When to Prune Clematis


Clematis is one of the most popular vining plants grown in gardens and back yards across America. Some varieties of these rapid growers can stretch to heights of 30 feet, but most are curtailed at 10 to 12 feet. When several varieties are planted, it is possible to have clematis blooms from early spring to late fall. Left to its own devices, clematis will do just fine, but it will not bloom as profusely as it will if you take the time to prune it regularly. How you prune a clematis vine depends primarily on the variety and blooming time of the vine.

Moderately Easy


things you’ll need:
  • Clippers
  • Pruning shears
    1. Prune spring blooming clematis back immediately after blooming to promote healthy vines and vigorous blooming the next season. New growth will grow back through the summer and set buds for the next year’s blooms. Vigorous vines can be cut back to the ground if preferred. Slower growing varieties will benefit from a light pruning, removing stray branches to shape and train the vine.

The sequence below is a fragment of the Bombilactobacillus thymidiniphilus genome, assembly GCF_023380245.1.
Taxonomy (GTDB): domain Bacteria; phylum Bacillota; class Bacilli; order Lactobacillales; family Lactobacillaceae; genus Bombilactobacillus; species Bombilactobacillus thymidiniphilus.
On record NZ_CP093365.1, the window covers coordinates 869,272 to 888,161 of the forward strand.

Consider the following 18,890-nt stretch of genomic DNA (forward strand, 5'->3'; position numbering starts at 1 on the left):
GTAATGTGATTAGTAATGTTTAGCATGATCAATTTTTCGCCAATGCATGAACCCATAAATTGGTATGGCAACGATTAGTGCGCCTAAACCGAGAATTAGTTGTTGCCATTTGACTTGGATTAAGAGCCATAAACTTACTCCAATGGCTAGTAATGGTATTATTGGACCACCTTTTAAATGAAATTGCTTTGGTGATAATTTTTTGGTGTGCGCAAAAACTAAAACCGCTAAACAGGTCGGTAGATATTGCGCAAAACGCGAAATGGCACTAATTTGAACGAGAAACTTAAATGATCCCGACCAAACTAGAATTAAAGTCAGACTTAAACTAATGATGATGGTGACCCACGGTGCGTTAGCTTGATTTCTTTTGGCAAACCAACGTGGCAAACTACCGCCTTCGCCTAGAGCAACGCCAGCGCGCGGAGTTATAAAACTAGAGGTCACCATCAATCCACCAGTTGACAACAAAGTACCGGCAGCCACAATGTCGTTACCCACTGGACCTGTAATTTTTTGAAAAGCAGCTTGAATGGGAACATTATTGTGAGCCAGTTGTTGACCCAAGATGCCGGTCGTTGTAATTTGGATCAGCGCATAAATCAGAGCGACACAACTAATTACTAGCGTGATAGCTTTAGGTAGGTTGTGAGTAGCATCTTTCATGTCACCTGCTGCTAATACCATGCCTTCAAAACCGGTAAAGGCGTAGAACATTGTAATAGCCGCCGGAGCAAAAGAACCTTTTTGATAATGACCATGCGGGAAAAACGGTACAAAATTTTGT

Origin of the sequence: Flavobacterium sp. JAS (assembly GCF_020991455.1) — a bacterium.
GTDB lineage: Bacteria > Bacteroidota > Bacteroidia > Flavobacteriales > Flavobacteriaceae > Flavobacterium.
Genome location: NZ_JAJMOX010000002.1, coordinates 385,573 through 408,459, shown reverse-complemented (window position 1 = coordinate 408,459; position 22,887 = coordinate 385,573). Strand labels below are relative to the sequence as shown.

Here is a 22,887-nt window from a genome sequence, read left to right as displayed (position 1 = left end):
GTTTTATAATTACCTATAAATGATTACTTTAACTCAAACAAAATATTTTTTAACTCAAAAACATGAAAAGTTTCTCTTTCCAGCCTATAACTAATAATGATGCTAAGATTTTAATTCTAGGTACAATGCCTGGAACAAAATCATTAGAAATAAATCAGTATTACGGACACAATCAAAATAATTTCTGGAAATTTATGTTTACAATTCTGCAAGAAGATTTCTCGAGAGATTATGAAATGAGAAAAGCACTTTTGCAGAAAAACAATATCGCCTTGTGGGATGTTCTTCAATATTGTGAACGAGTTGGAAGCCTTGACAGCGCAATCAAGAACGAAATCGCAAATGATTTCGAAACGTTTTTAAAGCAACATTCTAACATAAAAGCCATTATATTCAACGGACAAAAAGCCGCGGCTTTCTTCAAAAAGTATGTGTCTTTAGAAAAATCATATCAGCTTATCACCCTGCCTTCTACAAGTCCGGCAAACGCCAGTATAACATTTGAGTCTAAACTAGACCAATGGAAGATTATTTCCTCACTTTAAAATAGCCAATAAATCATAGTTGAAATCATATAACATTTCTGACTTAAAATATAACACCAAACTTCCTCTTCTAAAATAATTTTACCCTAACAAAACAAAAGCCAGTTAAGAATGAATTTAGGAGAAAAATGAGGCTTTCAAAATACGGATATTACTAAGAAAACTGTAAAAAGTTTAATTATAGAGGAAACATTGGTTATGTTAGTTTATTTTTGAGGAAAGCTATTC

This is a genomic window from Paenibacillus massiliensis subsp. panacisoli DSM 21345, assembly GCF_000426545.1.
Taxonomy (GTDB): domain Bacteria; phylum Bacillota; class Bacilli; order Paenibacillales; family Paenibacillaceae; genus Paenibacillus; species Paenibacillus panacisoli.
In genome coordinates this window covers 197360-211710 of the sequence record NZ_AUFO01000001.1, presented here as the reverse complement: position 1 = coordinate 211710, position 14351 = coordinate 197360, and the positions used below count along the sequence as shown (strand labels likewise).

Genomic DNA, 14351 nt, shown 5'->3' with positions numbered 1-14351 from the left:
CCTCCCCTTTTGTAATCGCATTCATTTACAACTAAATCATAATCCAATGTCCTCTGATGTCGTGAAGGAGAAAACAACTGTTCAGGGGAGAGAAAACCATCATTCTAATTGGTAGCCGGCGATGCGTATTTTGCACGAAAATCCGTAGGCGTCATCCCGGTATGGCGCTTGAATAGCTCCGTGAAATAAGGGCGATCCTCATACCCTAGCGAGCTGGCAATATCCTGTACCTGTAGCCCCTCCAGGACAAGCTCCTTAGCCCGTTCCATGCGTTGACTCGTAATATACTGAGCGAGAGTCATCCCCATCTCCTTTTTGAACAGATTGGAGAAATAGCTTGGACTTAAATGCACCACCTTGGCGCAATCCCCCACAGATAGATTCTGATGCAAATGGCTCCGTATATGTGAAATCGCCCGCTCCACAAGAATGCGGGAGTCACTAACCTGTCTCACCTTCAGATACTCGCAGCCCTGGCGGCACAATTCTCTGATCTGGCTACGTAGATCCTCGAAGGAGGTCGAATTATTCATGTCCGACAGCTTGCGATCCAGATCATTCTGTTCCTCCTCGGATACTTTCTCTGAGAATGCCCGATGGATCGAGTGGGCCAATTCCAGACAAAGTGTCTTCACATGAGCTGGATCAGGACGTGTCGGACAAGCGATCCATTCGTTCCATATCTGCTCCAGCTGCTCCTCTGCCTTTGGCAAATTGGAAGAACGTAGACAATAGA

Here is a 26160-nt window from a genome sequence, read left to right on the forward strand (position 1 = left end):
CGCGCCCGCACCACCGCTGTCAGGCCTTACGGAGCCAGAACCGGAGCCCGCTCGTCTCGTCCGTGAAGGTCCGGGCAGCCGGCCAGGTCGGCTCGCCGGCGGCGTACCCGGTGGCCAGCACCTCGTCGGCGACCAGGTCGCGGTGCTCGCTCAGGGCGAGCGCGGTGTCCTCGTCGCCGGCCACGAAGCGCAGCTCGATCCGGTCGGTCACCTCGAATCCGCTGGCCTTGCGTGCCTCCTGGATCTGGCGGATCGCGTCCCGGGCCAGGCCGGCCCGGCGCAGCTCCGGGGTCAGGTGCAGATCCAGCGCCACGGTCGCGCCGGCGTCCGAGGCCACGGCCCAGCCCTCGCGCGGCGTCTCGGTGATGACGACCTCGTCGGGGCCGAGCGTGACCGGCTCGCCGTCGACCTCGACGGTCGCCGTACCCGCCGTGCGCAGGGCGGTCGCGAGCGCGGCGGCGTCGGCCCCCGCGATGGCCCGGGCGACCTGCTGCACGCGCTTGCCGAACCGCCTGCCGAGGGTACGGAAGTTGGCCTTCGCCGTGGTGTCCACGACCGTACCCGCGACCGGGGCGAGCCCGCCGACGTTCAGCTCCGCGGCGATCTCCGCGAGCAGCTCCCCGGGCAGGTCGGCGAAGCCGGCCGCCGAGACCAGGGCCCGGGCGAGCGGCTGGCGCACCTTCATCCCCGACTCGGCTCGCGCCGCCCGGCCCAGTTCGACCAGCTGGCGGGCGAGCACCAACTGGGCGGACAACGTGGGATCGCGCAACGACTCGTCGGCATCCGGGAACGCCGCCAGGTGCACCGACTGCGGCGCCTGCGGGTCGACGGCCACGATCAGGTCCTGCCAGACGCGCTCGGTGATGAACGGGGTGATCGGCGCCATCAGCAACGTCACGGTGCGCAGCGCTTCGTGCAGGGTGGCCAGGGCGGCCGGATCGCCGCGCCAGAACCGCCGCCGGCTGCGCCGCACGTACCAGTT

2. Prune summer and late fall bloomers while they are dormant or very early in the spring as they begin to show signs of new growth. These vines bloom on new growth, use care not to prune away too many young shoots. Remove stray branches and thin out old or dying vines to allow air circulation to reach the center of the plant. Trim overgrown vines back to 12 inches to prevent them from invading neighboring plants.
    3. Prune clematis that has two or more blooming periods by watching to see which season has the biggest show of blooms, and treat the plant according to the recommendations for that type of vine. If it blooms more profusely in the spring, prune after the blooming season is completed. For those that bloom best in the fall, prune in early spring. Deadhead and thin these vines as necessary to maintain the shape you desire.

Tips & Warnings

  • Train clematis to climb a trellis or arbor by clipping away stray branches and redirecting young shoots. Attach vines to the trellis with twist ties until they are secure.

  • Keep old and dying wood trimmed to maintain the health of the vine.

  • Apply high phosphorus fertilizer just prior to blooms to increase bloom size and enrich color.

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